When her daughter had opened the app, her algorithm had been right where she had left it, Radwan said, in the midst of an endless feed of unhealthy eating and diet content.
“Once you look at one video, the algorithm takes off and they don’t stop coming – it’s like dominoes falling,” Radwan said. “It is horrific, and there is nothing we can do about it.”
Experts say that Facebook, however, could do something about it. There are a number of proven tools that would prevent the spread of harmful content and misinformation, especially as it relates to eating disorders, according to Madelyn Webb, associate research director for Media Matters for America.
She explained that the algorithms recommend content similar to what users have shared, viewed, or clicked on in the past – creating a feedback loop that some vulnerable teens cannot escape.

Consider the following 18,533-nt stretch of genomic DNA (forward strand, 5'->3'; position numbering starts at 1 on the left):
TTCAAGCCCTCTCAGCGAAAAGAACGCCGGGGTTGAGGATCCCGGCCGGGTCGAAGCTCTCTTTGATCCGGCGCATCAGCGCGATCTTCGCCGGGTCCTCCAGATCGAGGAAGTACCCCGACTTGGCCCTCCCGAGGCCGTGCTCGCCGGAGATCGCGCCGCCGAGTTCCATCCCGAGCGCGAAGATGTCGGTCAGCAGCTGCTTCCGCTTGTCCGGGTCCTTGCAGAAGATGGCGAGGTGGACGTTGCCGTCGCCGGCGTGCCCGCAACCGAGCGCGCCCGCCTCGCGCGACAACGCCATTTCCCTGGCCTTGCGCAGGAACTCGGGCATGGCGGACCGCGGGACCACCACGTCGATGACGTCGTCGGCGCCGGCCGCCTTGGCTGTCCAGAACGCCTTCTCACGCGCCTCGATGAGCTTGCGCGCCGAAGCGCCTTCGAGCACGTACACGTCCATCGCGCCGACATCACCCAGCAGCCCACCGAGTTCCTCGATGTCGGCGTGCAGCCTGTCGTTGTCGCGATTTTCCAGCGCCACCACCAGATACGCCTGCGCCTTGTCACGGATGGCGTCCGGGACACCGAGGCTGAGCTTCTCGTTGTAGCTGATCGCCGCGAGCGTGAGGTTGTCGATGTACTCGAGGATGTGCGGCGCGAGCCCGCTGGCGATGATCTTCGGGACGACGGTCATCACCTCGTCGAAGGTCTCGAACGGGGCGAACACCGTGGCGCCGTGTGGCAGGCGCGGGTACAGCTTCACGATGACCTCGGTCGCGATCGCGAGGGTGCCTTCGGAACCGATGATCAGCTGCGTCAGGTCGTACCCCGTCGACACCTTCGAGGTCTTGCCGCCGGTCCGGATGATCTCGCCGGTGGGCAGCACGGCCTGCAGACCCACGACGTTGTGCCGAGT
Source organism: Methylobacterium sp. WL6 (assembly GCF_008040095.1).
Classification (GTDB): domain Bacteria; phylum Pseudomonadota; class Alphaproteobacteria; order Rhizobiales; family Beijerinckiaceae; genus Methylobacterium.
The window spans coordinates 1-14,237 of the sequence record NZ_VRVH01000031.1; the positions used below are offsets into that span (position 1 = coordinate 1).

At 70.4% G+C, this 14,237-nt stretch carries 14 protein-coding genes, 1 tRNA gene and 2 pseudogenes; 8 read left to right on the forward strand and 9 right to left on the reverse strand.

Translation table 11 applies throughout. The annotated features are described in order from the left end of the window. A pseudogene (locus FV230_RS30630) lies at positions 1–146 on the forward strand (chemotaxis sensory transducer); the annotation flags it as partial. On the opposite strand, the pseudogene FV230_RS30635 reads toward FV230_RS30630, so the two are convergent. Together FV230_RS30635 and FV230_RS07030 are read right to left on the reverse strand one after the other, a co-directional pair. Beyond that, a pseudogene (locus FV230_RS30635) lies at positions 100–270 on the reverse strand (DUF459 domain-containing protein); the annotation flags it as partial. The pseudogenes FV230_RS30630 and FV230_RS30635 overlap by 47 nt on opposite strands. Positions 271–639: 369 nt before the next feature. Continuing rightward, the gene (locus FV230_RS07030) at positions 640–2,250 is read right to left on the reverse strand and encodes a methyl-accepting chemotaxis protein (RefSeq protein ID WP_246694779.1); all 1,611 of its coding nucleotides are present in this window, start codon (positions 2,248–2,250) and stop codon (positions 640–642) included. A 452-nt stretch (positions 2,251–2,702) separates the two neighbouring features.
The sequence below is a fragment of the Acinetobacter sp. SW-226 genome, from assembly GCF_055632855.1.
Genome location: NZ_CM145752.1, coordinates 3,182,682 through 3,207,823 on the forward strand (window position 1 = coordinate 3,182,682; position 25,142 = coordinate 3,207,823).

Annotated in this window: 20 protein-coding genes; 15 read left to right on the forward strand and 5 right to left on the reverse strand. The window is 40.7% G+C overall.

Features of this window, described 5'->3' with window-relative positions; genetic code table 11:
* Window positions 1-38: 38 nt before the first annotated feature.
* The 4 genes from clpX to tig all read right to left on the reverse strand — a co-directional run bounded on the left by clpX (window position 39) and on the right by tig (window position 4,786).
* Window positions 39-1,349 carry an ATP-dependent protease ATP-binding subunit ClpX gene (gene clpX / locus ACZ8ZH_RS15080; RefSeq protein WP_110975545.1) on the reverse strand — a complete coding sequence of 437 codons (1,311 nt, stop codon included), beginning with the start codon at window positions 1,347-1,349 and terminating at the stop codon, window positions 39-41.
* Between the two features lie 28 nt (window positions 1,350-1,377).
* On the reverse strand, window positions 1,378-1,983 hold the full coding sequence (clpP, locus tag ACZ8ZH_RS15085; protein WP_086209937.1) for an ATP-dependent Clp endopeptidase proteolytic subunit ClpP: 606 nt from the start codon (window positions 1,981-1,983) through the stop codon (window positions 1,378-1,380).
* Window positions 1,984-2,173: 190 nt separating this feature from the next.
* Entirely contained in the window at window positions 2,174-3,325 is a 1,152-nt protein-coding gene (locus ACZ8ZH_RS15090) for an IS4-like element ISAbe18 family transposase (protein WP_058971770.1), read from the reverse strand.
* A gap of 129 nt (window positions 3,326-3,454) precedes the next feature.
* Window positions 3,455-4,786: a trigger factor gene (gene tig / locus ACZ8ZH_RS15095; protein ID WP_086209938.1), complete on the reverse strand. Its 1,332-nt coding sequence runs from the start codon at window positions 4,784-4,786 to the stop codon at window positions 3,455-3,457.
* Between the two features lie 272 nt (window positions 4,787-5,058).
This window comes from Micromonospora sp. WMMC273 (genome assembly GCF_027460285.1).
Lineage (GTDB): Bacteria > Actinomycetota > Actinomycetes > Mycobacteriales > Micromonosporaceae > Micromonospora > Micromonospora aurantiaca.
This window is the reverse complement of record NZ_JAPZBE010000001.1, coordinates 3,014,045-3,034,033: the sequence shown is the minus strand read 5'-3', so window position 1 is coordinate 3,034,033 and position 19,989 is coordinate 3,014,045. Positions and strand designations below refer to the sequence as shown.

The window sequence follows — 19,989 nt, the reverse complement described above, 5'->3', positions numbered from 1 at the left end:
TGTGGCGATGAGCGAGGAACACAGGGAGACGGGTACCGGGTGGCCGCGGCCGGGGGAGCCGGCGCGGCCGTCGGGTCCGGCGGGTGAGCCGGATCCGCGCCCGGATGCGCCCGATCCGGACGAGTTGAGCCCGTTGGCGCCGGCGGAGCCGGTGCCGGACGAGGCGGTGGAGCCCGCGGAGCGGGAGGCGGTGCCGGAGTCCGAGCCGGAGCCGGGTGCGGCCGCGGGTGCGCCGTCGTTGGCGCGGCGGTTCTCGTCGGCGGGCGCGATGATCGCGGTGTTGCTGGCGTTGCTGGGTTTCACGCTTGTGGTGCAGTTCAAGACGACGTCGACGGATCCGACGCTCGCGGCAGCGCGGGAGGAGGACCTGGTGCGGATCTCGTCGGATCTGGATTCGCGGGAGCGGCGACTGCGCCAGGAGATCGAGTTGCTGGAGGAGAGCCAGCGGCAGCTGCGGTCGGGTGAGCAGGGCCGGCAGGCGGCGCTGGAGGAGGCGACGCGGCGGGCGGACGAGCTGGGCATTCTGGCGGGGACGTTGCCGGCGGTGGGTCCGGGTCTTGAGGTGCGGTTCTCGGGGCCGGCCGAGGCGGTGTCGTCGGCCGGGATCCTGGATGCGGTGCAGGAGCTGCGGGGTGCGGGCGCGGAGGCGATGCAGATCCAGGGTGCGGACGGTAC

“But they will never change it because their profit model is fundamentally based on getting more clicks,” she said.
Haugen, in her testimony, suggested Facebook return to a chronological rather than algorithmically driven timeline on the platform to reduce the spread of misinformation and inflammatory content.
Facebook has said it works to minimize such content by restricting hashtags that promote it. But a report released in September by the advocacy group SumOfUs found 22 different hashtags promoting eating disorders still existed on Instagram at the time, and were connected to over 45m eating disorder-related posts.